Bottom trawling not only decimates stocks of popular fish, such as sole and plaice, but it also results in a large amount of bycatch – which is thrown back into the sea either dead or dying.
Greenpeace Netherlands and Greenpeace Germany are taking direct action to protect the fragile rocky reef and sandbank habitats and the many species that are dependent on them. The German Government and fishing industry are unwilling to address the ongoing destruction of vulnerable marine habitats and the imminent collapse of North Sea fish stocks. We hope that fishermen will now steer clear of the Sylt Outer Reef and respect it as a marine reserve.
Globally, fish stocks are in free fall with around 90 percent of predatory species, like tuna, having been wiped out since the 1950s. If we carry on with business as usual, very soon there will be no fish left and no future for the industry. Only in June, scientists warned that cod stocks in the North Sea are so depleted that fishing must be halted altogether.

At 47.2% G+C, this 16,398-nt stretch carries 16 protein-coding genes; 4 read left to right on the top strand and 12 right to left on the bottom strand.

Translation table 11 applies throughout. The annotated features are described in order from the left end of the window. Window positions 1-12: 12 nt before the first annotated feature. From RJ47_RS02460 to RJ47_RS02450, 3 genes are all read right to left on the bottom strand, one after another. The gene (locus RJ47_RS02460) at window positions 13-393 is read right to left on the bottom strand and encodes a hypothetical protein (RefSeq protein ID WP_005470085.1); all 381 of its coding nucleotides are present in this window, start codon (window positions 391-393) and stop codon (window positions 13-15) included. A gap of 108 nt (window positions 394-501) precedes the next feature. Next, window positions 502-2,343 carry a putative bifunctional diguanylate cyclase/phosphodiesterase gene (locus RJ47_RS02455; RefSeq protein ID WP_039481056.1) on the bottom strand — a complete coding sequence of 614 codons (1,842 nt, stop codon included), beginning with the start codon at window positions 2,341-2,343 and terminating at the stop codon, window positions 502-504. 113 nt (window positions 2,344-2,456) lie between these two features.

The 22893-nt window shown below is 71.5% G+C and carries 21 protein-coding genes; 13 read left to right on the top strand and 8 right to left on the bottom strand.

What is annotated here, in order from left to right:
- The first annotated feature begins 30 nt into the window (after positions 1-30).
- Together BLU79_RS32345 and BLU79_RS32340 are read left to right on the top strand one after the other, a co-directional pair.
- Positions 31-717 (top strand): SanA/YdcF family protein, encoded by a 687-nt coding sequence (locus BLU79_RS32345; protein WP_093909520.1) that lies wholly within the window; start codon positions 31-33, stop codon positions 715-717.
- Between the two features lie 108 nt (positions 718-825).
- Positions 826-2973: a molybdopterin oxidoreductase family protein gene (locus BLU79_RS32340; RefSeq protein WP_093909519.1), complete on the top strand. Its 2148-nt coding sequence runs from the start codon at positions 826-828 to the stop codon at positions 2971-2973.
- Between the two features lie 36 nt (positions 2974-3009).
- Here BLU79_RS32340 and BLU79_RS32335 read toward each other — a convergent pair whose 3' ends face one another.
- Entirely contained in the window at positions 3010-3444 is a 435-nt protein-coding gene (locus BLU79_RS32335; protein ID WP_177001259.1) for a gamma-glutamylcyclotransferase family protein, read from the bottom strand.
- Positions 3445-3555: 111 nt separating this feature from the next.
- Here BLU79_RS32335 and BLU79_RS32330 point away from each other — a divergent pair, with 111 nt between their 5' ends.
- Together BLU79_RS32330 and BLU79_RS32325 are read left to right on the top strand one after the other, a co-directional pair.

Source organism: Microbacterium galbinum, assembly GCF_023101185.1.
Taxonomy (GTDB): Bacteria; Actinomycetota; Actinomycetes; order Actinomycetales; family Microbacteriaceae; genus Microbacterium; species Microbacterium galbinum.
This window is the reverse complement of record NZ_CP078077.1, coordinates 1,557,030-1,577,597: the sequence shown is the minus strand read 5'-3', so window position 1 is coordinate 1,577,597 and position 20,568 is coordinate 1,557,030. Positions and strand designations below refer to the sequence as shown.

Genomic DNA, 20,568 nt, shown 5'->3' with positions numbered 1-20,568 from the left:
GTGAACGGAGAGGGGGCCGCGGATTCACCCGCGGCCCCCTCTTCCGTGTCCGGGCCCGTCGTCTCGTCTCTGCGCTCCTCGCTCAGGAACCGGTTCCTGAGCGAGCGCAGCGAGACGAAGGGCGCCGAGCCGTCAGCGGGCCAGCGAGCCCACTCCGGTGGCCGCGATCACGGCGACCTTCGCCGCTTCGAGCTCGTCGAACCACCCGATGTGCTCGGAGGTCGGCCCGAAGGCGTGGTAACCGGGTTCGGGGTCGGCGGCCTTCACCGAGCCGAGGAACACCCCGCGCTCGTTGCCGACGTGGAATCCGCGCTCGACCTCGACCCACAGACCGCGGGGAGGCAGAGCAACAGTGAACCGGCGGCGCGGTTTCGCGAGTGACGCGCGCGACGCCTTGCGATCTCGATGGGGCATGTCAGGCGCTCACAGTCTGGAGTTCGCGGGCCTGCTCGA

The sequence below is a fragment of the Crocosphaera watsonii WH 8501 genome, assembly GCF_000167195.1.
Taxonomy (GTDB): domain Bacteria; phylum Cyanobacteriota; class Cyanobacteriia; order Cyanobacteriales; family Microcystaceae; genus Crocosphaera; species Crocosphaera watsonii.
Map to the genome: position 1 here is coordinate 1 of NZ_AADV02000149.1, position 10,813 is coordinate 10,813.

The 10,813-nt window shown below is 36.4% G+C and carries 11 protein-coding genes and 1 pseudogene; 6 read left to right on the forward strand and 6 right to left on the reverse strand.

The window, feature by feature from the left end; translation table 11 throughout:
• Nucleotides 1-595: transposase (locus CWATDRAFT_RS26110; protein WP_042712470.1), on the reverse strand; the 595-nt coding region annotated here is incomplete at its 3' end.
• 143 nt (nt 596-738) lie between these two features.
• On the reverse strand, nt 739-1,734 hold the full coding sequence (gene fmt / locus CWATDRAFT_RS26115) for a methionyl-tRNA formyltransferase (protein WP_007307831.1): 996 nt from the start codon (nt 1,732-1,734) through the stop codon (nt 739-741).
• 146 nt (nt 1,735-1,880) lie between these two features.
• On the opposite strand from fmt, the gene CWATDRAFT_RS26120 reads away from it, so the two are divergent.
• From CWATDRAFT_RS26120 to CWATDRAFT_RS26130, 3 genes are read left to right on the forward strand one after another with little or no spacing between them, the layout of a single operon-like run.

Incredibly, these warnings have been ignored. Rather than establishing a marine reserve to allow the North Sea to recover, European Ministers continue to bury their heads in the sand and vote to increase catch quotas year after year.
Even in areas recognised for their high ecological importance, such as the Sylt Outer Reef, the destruction continues. Not only is fishing allowed, but also industry extracts vast quantities of sand and gravel, with devastating consequences for marine habitats.
On paper these types of activity shouldn’t be happening. The Sylt Outer Reef is protected under European law - designated as a ‘Special Area of Conservation’ under the EU Habitats Directive. But in reality this protection is worth little more than the paper it is written on.
We are demanding that the German government push the European Commission to put in place new measures to enforce a ban on fishing in the area by the beginning of next year at the latest. We also want the Dutch, Danish and UK governments to support this.
Ultimately, governments need to establish a global network of fully protected marine reserves covering 40 percent of the world’s oceans, including the North Sea.